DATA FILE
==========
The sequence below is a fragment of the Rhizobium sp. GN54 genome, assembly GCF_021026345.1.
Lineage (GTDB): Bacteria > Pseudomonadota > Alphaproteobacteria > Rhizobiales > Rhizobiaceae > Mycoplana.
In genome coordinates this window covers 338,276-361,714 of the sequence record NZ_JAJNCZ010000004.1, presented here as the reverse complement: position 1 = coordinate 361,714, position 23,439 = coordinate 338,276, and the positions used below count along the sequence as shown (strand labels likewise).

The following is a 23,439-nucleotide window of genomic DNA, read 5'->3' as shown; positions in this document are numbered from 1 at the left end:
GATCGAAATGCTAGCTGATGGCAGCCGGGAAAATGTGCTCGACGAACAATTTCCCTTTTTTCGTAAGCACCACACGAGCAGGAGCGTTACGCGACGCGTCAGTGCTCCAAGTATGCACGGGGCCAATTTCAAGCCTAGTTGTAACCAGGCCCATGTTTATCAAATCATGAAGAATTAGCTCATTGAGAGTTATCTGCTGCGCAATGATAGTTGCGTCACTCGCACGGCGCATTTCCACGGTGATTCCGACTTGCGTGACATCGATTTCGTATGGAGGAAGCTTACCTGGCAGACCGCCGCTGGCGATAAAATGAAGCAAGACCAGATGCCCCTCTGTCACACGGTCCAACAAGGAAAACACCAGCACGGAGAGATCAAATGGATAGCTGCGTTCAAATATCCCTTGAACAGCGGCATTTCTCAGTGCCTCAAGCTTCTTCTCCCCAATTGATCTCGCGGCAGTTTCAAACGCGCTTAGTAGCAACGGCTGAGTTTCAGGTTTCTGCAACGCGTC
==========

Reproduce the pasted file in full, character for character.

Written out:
The sequence below is a fragment of the Rhizobium sp. GN54 genome, assembly GCF_021026345.1.
Lineage (GTDB): Bacteria > Pseudomonadota > Alphaproteobacteria > Rhizobiales > Rhizobiaceae > Mycoplana.
In genome coordinates this window covers 338,276-361,714 of the sequence record NZ_JAJNCZ010000004.1, presented here as the reverse complement: position 1 = coordinate 361,714, position 23,439 = coordinate 338,276, and the positions used below count along the sequence as shown (strand labels likewise).

The following is a 23,439-nucleotide window of genomic DNA, read 5'->3' as shown; positions in this document are numbered from 1 at the left end:
GATCGAAATGCTAGCTGATGGCAGCCGGGAAAATGTGCTCGACGAACAATTTCCCTTTTTTCGTAAGCACCACACGAGCAGGAGCGTTACGCGACGCGTCAGTGCTCCAAGTATGCACGGGGCCAATTTCAAGCCTAGTTGTAACCAGGCCCATGTTTATCAAATCATGAAGAATTAGCTCATTGAGAGTTATCTGCTGCGCAATGATAGTTGCGTCACTCGCACGGCGCATTTCCACGGTGATTCCGACTTGCGTGACATCGATTTCGTATGGAGGAAGCTTACCTGGCAGACCGCCGCTGGCGATAAAATGAAGCAAGACCAGATGCCCCTCTGTCACACGGTCCAACAAGGAAAACACCAGCACGGAGAGATCAAATGGATAGCTGCGTTCAAATATCCCTTGAACAGCGGCATTTCTCAGTGCCTCAAGCTTCTTCTCCCCAATTGATCTCGCGGCAGTTTCAAACGCGCTTAGTAGCAACGGCTGAGTTTCAGGTTTCTGCAACGCGTC